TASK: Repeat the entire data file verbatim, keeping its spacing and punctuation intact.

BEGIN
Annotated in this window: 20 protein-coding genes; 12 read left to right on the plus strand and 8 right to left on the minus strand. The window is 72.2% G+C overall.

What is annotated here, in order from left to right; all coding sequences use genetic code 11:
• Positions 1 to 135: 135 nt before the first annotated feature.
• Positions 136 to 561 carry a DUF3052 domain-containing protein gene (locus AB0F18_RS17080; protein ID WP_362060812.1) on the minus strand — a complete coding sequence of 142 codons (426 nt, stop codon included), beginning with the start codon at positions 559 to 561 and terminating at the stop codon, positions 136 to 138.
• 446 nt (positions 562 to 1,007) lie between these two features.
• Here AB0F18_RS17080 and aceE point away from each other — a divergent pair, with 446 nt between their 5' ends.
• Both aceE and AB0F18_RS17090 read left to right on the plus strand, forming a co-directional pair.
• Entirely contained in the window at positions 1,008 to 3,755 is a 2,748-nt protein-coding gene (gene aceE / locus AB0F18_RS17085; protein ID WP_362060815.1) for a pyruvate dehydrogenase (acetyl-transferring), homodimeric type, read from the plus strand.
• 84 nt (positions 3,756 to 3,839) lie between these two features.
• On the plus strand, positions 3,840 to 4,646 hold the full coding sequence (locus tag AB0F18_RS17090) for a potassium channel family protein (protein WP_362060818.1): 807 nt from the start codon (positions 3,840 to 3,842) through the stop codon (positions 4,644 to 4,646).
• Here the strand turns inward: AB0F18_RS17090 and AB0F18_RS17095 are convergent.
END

Annotated in this window: 20 protein-coding genes; 12 read left to right on the plus strand and 8 right to left on the minus strand. The window is 72.2% G+C overall.

What is annotated here, in order from left to right; all coding sequences use genetic code 11:
• Positions 1 to 135: 135 nt before the first annotated feature.
• Positions 136 to 561 carry a DUF3052 domain-containing protein gene (locus AB0F18_RS17080; protein ID WP_362060812.1) on the minus strand — a complete coding sequence of 142 codons (426 nt, stop codon included), beginning with the start codon at positions 559 to 561 and terminating at the stop codon, positions 136 to 138.
• 446 nt (positions 562 to 1,007) lie between these two features.
• Here AB0F18_RS17080 and aceE point away from each other — a divergent pair, with 446 nt between their 5' ends.
• Both aceE and AB0F18_RS17090 read left to right on the plus strand, forming a co-directional pair.
• Entirely contained in the window at positions 1,008 to 3,755 is a 2,748-nt protein-coding gene (gene aceE / locus AB0F18_RS17085; protein ID WP_362060815.1) for a pyruvate dehydrogenase (acetyl-transferring), homodimeric type, read from the plus strand.
• 84 nt (positions 3,756 to 3,839) lie between these two features.
• On the plus strand, positions 3,840 to 4,646 hold the full coding sequence (locus tag AB0F18_RS17090) for a potassium channel family protein (protein WP_362060818.1): 807 nt from the start codon (positions 3,840 to 3,842) through the stop codon (positions 4,644 to 4,646).
• Here the strand turns inward: AB0F18_RS17090 and AB0F18_RS17095 are convergent.